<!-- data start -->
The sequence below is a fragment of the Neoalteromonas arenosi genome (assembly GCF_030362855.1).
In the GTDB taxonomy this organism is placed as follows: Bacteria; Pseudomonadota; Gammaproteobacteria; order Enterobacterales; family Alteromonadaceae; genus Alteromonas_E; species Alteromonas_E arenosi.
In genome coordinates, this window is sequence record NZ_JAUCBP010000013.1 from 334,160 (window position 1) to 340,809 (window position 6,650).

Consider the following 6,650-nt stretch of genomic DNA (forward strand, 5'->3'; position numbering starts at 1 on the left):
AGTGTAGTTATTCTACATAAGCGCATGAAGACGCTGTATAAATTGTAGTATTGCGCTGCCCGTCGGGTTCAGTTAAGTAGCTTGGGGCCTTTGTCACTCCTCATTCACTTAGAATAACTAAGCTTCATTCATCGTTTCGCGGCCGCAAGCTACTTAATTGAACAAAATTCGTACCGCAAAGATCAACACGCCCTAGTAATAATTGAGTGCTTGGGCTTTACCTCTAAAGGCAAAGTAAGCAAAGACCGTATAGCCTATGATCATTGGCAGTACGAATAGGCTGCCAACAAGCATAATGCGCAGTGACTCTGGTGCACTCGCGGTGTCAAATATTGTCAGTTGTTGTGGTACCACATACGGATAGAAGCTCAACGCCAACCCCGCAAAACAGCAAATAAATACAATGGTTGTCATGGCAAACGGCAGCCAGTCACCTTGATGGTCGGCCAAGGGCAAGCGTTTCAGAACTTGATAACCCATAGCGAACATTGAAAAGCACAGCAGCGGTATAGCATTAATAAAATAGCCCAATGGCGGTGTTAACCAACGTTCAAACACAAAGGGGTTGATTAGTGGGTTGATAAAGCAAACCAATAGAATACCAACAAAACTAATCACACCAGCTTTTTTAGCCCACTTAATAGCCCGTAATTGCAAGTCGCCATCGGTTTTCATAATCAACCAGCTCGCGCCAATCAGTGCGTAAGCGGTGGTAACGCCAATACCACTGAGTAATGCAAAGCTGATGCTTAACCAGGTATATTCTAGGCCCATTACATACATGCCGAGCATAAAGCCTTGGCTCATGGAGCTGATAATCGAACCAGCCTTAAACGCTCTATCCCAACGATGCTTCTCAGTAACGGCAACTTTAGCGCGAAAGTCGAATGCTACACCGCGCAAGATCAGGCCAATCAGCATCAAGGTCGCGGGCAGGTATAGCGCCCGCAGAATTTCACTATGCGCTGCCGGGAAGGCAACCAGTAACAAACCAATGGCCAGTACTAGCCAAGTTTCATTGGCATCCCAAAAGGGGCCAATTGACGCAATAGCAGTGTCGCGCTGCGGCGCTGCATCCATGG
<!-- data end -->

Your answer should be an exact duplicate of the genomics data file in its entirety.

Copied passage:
The sequence below is a fragment of the Neoalteromonas arenosi genome (assembly GCF_030362855.1).
In the GTDB taxonomy this organism is placed as follows: Bacteria; Pseudomonadota; Gammaproteobacteria; order Enterobacterales; family Alteromonadaceae; genus Alteromonas_E; species Alteromonas_E arenosi.
In genome coordinates, this window is sequence record NZ_JAUCBP010000013.1 from 334,160 (window position 1) to 340,809 (window position 6,650).

Consider the following 6,650-nt stretch of genomic DNA (forward strand, 5'->3'; position numbering starts at 1 on the left):
AGTGTAGTTATTCTACATAAGCGCATGAAGACGCTGTATAAATTGTAGTATTGCGCTGCCCGTCGGGTTCAGTTAAGTAGCTTGGGGCCTTTGTCACTCCTCATTCACTTAGAATAACTAAGCTTCATTCATCGTTTCGCGGCCGCAAGCTACTTAATTGAACAAAATTCGTACCGCAAAGATCAACACGCCCTAGTAATAATTGAGTGCTTGGGCTTTACCTCTAAAGGCAAAGTAAGCAAAGACCGTATAGCCTATGATCATTGGCAGTACGAATAGGCTGCCAACAAGCATAATGCGCAGTGACTCTGGTGCACTCGCGGTGTCAAATATTGTCAGTTGTTGTGGTACCACATACGGATAGAAGCTCAACGCCAACCCCGCAAAACAGCAAATAAATACAATGGTTGTCATGGCAAACGGCAGCCAGTCACCTTGATGGTCGGCCAAGGGCAAGCGTTTCAGAACTTGATAACCCATAGCGAACATTGAAAAGCACAGCAGCGGTATAGCATTAATAAAATAGCCCAATGGCGGTGTTAACCAACGTTCAAACACAAAGGGGTTGATTAGTGGGTTGATAAAGCAAACCAATAGAATACCAACAAAACTAATCACACCAGCTTTTTTAGCCCACTTAATAGCCCGTAATTGCAAGTCGCCATCGGTTTTCATAATCAACCAGCTCGCGCCAATCAGTGCGTAAGCGGTGGTAACGCCAATACCACTGAGTAATGCAAAGCTGATGCTTAACCAGGTATATTCTAGGCCCATTACATACATGCCGAGCATAAAGCCTTGGCTCATGGAGCTGATAATCGAACCAGCCTTAAACGCTCTATCCCAACGATGCTTCTCAGTAACGGCAACTTTAGCGCGAAAGTCGAATGCTACACCGCGCAAGATCAGGCCAATCAGCATCAAGGTCGCGGGCAGGTATAGCGCCCGCAGAATTTCACTATGCGCTGCCGGGAAGGCAACCAGTAACAAACCAATGGCCAGTACTAGCCAAGTTTCATTGGCATCCCAAAAGGGGCCAATTGACGCAATAGCAGTGTCGCGCTGCGGCGCTGCATCCATGG